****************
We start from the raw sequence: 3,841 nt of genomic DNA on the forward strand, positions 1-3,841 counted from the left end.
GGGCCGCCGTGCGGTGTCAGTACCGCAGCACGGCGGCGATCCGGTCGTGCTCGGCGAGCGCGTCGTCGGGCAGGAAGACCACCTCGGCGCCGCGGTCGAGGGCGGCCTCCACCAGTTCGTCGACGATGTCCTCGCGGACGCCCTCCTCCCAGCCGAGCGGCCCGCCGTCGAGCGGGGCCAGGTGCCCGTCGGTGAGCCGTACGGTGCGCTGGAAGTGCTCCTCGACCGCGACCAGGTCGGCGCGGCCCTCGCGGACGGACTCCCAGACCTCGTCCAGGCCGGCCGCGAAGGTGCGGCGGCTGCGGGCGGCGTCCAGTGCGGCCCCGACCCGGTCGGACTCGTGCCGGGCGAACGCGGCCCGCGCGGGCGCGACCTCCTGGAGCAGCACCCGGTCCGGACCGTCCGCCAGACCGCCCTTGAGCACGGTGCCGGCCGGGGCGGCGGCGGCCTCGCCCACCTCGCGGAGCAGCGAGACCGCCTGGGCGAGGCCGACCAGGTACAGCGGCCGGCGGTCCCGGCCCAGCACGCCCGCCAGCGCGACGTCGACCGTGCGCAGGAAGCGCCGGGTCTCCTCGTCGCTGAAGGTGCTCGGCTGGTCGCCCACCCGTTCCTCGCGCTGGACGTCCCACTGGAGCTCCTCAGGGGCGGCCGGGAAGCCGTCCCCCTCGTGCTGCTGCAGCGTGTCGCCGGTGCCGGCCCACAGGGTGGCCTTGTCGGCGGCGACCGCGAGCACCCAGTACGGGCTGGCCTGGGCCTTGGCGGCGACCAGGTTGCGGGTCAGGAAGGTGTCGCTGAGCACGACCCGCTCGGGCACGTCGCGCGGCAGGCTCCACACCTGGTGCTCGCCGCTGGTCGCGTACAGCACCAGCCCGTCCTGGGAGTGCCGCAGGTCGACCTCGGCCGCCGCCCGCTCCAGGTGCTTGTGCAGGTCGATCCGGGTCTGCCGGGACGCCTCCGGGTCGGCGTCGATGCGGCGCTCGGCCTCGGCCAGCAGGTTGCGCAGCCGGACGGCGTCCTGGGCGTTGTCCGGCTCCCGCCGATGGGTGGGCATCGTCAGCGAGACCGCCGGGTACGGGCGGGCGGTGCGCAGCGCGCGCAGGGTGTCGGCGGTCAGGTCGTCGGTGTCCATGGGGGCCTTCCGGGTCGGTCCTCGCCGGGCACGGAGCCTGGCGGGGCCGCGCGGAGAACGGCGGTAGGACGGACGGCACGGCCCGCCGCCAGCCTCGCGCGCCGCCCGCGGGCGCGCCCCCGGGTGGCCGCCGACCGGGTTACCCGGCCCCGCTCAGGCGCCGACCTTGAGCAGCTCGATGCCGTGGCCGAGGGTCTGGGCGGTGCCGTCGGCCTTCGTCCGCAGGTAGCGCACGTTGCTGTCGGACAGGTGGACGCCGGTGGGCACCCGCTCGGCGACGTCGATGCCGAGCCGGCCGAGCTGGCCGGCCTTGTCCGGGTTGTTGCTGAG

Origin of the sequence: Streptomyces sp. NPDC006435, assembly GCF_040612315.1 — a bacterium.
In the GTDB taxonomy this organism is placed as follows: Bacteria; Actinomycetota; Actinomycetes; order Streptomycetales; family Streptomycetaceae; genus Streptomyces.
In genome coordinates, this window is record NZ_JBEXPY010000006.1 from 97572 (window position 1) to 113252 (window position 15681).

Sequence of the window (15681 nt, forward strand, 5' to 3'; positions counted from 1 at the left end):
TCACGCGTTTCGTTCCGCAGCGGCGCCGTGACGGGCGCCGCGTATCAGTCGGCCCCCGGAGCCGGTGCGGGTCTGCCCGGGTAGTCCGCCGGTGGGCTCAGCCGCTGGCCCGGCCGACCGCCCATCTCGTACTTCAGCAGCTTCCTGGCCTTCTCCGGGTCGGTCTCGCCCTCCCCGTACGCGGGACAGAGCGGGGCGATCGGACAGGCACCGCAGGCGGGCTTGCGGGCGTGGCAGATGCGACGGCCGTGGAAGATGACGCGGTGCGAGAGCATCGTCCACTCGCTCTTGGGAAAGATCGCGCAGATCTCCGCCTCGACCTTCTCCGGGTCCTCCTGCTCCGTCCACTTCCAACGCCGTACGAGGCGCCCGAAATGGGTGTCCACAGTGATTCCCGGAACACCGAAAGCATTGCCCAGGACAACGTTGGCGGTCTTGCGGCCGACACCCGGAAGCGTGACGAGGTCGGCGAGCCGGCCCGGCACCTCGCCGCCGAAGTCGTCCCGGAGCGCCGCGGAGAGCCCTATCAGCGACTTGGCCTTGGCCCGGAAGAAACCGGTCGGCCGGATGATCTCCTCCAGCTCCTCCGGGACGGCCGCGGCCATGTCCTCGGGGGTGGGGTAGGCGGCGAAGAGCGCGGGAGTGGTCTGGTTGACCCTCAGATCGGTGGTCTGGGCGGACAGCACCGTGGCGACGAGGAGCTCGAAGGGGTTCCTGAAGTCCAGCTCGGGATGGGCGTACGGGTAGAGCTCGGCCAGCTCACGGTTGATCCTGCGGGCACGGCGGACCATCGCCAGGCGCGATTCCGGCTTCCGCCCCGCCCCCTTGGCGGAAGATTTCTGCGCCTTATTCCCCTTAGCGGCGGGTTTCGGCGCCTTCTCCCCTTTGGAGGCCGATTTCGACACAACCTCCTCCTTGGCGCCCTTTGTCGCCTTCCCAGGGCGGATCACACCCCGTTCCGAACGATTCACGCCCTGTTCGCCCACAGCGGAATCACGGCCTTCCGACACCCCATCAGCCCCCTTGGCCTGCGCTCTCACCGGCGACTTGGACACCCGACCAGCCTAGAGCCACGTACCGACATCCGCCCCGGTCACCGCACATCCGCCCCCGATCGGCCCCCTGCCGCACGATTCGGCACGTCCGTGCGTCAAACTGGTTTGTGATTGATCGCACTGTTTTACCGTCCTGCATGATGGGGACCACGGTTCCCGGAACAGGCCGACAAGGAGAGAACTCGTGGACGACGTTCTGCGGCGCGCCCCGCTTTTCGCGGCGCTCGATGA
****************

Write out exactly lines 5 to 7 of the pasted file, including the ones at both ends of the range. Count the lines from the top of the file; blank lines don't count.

In genome coordinates, this window is record NZ_JBEXPY010000006.1 from 97572 (window position 1) to 113252 (window position 15681).

Sequence of the window (15681 nt, forward strand, 5' to 3'; positions counted from 1 at the left end):
TCACGCGTTTCGTTCCGCAGCGGCGCCGTGACGGGCGCCGCGTATCAGTCGGCCCCCGGAGCCGGTGCGGGTCTGCCCGGGTAGTCCGCCGGTGGGCTCAGCCGCTGGCCCGGCCGACCGCCCATCTCGTACTTCAGCAGCTTCCTGGCCTTCTCCGGGTCGGTCTCGCCCTCCCCGTACGCGGGACAGAGCGGGGCGATCGGACAGGCACCGCAGGCGGGCTTGCGGGCGTGGCAGATGCGACGGCCGTGGAAGATGACGCGGTGCGAGAGCATCGTCCACTCGCTCTTGGGAAAGATCGCGCAGATCTCCGCCTCGACCTTCTCCGGGTCCTCCTGCTCCGTCCACTTCCAACGCCGTACGAGGCGCCCGAAATGGGTGTCCACAGTGATTCCCGGAACACCGAAAGCATTGCCCAGGACAACGTTGGCGGTCTTGCGGCCGACACCCGGAAGCGTGACGAGGTCGGCGAGCCGGCCCGGCACCTCGCCGCCGAAGTCGTCCCGGAGCGCCGCGGAGAGCCCTATCAGCGACTTGGCCTTGGCCCGGAAGAAACCGGTCGGCCGGATGATCTCCTCCAGCTCCTCCGGGACGGCCGCGGCCATGTCCTCGGGGGTGGGGTAGGCGGCGAAGAGCGCGGGAGTGGTCTGGTTGACCCTCAGATCGGTGGTCTGGGCGGACAGCACCGTGGCGACGAGGAGCTCGAAGGGGTTCCTGAAGTCCAGCTCGGGATGGGCGTACGGGTAGAGCTCGGCCAGCTCACGGTTGATCCTGCGGGCACGGCGGACCATCGCCAGGCGCGATTCCGGCTTCCGCCCCGCCCCCTTGGCGGAAGATTTCTGCGCCTTATTCCCCTTAGCGGCGGGTTTCGGCGCCTTCTCCCCTTTGGAGGCCGATTTCGACACAACCTCCTCCTTGGCGCCCTTTGTCGCCTTCCCAGGGCGGATCACACCCCGTTCCGAACGATTCACGCCCTGTTCGCCCACAGCGGAATCACGGCCTTCCGACACCCCATCAGCCCCCTTGGCCTGCGCTCTCACCGGCGACTTGGACACCCGACCAGCCTAGAGCCACGTACCGACATCCGCCCCGGTCACCGCACATCCGCCCCCGATCGGCCCCCTGCCGCACGATTCGGCACGTCCGTGCGTCAAACTGGTTTGTGATTGATCGCACTGTTTTACCGTCCTGCATGATGGGGACCACGGTTCCCGGAACAGGCCGACAAGGAGAGAACTCGTGGACGACGTTCTGCGGCGCGCCCCGCTTTTCGCGGCGCTCGATGA